My parents had health insurance and my grandmother helped to pay for expenses their coverage did not take care of. As long as you can pay, the system will help you.  You could use your savings, run up your credit cards, borrow money from banks, and take out a second mortgage against your house. It may burden you with a horrible financial condition, but you can get care. What happens under our current system if you were in my mother’s position, but did not have insurance?  If you cannot pay at all or if your resources are limited, you will find your choices evaporate quickly.  Many health care providers and hospitals will take a certain percentage of pro bono cases, but that number is limited and they certainly cannot help all the souls in need of care.  If you cannot find a provider that will help you, emergency care is your only option.

Emergency rooms will care for anyone who is sick, but they do not conduct preventative care, and they are not equipped for extended care. If your ailment cannot be dealt with quickly and effectively in the emergency center you would need to be admitted to the facility or hospital and you would be at square one again. You might even be able to get care for a time if admitted to the hospital, but eventually if you could not pay the expenses, the facility would be forced to cut you off. Health care is already determined according to economic factors. Rationing already exists in our healthcare system, but if you have money to pay for care, you do not see the rationing.

Over 46 million people do not have insurance in our country. How are they supposed to pay $ 50,000-$100,000 for cancer treatment?  As many as 37 million live below the national poverty level. How are they supposed to get care? Conservatives say they don’t want rationing, but they do little to stop it from happening in the current system. The truth is they really do not care about most people or what happens to them. They care about themselves and their own care. Most conservatives in this country are WASPs and they have no interest in minorities, those who are disadvantaged, or people who are different from themselves.

After my mother received treatment, she seemed to go into remission for a time. It did not last that long.  In one of her follow-up visits, they found her cancer had returned, and it had returned with a vengeance. It was everywhere. The cancer was a bit different now, it covered some of her skeletal structure in her legs, her rib cage, her hips, and on her skull and it was spreading. She could have opted for further, more aggressive treatment at a cancer center. Short of a miracle my mother was going to die of the damage cancer was inflicting on her body. The insurance providers would not pay for more treatment. My mother’s condition was now considered terminal and it would not be effective to pursue treatment. My mom’s own death panel chose her options for her, deciding whether she was worthy of life or death. My mom did not want to have to go through more treatment anyhow, so it did not matter. Planning for end of life care began.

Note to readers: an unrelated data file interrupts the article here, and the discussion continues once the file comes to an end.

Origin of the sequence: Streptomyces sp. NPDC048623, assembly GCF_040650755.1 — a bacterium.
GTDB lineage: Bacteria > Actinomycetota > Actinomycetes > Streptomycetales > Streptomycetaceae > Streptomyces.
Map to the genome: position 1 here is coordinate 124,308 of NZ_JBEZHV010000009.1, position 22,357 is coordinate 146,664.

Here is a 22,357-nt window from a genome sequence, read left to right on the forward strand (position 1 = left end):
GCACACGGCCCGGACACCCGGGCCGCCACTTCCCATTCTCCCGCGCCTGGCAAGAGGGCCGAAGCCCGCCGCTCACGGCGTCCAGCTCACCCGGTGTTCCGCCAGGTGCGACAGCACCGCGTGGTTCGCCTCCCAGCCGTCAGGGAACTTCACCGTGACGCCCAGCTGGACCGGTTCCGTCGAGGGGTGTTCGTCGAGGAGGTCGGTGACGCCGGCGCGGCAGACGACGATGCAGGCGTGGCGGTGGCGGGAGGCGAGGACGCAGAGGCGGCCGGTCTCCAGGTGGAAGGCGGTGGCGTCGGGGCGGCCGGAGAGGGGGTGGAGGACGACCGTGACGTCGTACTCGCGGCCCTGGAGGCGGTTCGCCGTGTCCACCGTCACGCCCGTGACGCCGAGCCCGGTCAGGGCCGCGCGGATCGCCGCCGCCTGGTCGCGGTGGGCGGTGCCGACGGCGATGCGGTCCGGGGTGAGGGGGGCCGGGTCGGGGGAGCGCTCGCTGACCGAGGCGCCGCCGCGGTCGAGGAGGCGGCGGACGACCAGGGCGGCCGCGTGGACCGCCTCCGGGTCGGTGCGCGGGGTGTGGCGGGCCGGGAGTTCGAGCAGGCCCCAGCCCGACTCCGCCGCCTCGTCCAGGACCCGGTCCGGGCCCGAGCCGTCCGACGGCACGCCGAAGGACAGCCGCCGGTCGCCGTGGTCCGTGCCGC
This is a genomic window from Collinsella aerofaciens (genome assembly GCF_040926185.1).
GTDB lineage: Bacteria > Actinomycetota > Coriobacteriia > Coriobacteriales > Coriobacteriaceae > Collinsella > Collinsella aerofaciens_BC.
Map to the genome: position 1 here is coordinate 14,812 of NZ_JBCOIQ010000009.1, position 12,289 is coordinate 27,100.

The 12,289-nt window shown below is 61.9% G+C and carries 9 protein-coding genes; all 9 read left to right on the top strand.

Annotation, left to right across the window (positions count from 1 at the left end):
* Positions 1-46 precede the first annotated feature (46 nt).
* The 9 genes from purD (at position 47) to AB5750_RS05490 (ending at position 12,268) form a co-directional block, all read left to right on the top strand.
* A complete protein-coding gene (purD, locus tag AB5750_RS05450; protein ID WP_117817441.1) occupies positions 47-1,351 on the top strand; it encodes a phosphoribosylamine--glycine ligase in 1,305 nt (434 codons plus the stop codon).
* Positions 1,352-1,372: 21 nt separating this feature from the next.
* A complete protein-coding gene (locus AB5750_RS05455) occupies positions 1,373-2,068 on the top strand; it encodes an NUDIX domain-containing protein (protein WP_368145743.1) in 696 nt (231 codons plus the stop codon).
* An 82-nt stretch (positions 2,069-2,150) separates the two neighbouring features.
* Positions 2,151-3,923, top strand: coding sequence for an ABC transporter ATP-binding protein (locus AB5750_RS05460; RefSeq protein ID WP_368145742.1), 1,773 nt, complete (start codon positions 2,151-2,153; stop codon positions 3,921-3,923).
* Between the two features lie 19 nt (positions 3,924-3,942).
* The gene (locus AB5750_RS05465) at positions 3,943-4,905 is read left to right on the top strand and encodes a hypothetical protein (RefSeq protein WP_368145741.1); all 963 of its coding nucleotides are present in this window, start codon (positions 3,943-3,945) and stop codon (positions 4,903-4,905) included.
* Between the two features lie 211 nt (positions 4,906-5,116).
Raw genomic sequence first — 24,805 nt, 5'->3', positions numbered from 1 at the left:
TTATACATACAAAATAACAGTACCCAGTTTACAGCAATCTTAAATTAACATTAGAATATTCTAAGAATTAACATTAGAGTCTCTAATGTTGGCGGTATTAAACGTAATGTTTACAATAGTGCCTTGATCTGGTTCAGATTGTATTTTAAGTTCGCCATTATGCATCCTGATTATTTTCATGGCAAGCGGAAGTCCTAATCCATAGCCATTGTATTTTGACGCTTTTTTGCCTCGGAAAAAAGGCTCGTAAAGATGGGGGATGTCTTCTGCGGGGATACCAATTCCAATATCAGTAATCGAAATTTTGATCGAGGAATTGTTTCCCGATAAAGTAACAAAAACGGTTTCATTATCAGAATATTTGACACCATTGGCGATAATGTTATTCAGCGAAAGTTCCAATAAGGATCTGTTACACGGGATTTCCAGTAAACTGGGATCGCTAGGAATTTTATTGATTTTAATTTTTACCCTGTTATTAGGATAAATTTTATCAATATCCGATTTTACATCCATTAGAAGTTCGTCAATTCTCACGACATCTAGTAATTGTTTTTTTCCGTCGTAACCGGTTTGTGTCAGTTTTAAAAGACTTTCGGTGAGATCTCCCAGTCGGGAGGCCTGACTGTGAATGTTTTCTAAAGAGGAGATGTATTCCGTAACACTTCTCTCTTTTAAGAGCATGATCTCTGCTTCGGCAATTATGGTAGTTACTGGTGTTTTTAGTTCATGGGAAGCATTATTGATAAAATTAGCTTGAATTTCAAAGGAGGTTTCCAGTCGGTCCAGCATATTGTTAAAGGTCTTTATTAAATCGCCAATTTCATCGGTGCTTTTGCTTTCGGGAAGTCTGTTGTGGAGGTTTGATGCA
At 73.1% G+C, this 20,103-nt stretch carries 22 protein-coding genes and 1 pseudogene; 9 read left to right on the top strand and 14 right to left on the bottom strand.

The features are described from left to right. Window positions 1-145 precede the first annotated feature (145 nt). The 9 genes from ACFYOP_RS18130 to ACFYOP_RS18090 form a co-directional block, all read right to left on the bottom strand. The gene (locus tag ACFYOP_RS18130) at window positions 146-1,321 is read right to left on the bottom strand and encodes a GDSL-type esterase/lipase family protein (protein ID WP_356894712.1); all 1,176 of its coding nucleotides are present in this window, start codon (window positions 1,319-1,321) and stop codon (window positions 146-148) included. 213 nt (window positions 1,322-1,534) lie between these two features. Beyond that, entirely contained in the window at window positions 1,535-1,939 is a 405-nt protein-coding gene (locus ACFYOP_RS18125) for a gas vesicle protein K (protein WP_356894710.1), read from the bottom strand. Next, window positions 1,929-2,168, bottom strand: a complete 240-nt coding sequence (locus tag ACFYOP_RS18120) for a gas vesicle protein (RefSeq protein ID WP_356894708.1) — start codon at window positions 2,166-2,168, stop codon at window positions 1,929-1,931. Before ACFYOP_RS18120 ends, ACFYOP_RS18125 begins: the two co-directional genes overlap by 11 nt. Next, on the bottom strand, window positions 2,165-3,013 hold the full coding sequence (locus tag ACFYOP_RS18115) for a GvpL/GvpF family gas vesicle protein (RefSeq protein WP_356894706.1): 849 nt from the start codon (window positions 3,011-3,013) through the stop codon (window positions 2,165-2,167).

My grandmother had taken out in insurance policy on my mother, which she cashed in early to pay for the extensive care she would need while her life was ending. I’m not going to recount the months of struggle she had. No one can truly know what that is like, unless you have to go through it and I would not wish that on my worst enemy. I can tell you that the end of life process was well orchestrated, professional, and full of people in the medical field who cared about people. The doctors, nurses, CNAs and staff were wonderful. The people who give hospice care are some of the most generous and caring people in the world. My mother was well informed of her choices, her options, and believe me those people would have done anything to help her or to help us. My mom was 58 when she died. She was not only the person that brought life to me; mom was one of my best friends. I’ll tell you a secret. Death panels exist now, but they do not only target the elderly. They really do not discriminate at all. No one likes to talk about them, that kind of talk would be bad for business.